Corrections czar Stirling explains why settlement is good
A settlement in the long-running lawsuit seeking to improve conditions for South Carolina’s estimated 3,500 mentally ill prison inmates is now on its way to the state Supreme Court for final approval.
The plan accepted Monday by Circuit Judge Robert Hood is a recommendation, but both sides in the lawsuit said after a hearing in Richland County courts that they anticipate speedy approval from the top court.
“A lot of hard work went into this,” said S.C. Department of Corrections director Bryan Stirling, noting that much work still remains before all changes are in place to make sure mentally ill inmates are diagnosed and treated.
The suit was brought in 2005 by three inmates and the group Protection and Advocacy for People with Disabilities. Columbia law firm Nelson Mullins donated services of two lawyers, Stuart Andrews and Dan Westbrook, to handle the case for the inmates. The lawsuit turned up numerous abuses.
The case cleared a big hurdle in 2014 when Circuit Judge Michael Baxley ruled the treatment given inmates suffering serious mental illness was substandard. Inmates died for want of basic mental health care, Baxley found.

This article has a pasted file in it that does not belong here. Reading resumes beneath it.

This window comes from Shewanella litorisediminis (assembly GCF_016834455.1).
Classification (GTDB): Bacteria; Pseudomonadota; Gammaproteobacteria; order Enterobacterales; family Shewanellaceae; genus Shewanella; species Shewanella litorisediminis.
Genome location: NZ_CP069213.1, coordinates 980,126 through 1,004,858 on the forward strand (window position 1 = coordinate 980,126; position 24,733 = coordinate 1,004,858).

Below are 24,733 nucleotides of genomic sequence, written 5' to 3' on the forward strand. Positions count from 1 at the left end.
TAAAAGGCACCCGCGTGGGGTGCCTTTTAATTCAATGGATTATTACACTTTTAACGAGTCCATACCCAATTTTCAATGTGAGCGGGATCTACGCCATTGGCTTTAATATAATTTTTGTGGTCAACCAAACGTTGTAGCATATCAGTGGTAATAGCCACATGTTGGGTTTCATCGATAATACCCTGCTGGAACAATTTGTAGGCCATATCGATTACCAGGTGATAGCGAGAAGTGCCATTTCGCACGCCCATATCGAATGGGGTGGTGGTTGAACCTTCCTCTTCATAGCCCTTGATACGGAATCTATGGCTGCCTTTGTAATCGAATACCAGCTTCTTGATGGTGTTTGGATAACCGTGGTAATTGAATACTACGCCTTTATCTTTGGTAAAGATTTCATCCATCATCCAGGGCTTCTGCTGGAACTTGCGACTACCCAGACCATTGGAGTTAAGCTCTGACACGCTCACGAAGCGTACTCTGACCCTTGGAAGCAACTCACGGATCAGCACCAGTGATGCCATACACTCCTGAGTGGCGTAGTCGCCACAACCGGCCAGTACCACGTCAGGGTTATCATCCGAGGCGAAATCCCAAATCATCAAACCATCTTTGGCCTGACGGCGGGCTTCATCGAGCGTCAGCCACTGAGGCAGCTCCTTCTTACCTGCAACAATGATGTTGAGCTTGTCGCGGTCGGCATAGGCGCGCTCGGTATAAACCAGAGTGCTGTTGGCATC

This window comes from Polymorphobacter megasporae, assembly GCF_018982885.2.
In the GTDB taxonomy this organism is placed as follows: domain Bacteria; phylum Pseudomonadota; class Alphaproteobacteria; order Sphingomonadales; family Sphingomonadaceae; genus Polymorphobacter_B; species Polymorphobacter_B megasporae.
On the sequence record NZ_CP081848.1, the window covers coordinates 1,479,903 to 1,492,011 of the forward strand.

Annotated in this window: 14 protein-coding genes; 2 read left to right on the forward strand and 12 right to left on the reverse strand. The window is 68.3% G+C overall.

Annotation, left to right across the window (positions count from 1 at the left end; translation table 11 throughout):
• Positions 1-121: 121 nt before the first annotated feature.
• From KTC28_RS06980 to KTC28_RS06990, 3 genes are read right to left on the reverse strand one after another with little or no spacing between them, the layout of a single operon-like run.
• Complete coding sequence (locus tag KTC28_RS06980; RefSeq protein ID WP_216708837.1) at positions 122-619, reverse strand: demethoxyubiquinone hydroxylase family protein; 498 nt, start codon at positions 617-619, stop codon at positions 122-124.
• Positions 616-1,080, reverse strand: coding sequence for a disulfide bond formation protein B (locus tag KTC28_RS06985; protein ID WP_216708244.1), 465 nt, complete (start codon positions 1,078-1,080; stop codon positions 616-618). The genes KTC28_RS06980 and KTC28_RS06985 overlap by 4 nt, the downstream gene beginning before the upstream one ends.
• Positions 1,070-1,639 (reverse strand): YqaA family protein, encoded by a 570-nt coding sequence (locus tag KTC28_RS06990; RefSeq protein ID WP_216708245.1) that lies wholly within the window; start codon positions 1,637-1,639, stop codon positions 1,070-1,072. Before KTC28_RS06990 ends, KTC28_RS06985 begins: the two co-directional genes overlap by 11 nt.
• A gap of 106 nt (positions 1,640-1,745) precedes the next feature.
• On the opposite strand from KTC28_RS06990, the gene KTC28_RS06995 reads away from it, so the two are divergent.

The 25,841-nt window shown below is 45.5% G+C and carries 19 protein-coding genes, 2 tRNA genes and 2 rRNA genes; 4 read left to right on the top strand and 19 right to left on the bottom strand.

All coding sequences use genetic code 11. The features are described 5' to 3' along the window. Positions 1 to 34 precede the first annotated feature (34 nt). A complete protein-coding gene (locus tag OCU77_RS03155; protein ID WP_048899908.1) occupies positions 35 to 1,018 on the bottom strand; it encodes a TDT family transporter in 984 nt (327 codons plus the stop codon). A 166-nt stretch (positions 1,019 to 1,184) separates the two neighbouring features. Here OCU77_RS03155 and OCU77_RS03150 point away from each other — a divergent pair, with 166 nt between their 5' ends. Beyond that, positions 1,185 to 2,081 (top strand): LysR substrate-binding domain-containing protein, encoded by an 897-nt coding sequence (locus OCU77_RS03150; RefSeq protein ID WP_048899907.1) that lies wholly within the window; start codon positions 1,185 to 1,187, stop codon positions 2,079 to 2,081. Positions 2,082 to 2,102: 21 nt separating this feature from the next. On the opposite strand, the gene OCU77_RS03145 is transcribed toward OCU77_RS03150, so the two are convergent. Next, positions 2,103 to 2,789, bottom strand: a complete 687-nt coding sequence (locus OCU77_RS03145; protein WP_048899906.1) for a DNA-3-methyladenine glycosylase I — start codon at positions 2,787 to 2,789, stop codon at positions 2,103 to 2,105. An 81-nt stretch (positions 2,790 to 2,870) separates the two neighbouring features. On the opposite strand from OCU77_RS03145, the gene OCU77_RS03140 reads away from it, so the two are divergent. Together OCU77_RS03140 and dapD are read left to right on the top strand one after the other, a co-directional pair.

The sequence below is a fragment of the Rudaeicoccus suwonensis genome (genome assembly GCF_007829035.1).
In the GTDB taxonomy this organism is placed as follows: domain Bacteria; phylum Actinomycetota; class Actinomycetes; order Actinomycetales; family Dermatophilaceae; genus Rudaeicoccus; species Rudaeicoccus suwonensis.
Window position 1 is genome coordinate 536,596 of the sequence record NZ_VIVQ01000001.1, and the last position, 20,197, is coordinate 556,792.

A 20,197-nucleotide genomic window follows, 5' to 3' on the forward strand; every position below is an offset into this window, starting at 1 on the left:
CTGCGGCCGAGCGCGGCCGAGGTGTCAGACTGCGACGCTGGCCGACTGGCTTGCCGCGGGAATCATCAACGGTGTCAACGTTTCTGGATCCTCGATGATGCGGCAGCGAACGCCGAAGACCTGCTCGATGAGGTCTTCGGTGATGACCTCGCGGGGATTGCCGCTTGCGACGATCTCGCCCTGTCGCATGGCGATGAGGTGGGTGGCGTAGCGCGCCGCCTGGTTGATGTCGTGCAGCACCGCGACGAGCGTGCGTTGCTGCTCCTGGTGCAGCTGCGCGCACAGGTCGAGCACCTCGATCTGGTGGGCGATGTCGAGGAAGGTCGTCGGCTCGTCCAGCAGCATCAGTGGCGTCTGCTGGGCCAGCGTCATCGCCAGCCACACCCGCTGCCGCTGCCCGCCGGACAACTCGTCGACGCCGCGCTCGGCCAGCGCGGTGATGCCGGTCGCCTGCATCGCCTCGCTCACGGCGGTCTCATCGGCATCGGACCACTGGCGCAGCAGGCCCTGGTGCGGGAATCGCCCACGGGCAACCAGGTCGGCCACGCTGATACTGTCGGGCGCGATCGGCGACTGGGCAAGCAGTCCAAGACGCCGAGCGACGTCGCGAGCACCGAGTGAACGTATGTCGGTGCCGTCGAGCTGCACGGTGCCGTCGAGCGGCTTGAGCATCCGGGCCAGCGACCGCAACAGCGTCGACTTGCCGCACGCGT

Under a settlement reached in June, corrections officials agreed to spend $1.7 million for facility upgrades plus another $7 million annually to add some 70 mental health staffers over three years. The settlement includes plans for an independent monitor and increased training for corrections staff who deal with mentally ill inmates.
Correction officials have four years to make the changes.
Stirling said 90 percent of the department’s inmates are released within five years. Getting mentally ill inmates diagnosed and treated while in prison helps prevent those inmates from returning to prison after they are released, he said.
“It’s been a long time coming,” said Gloria Prevost, executive director of Protection and Advocacy for People with Disabilities. “We appreciate being able to work with Corrections in mediation over the last two years. It’s been a hard struggle.”
Hood praised the lawyers and officials for reaching a settlement.
Inmates have serious mental health issues, Hood said.
“We as a society have a responsibility to take care of them while they are incarcerated,” he said.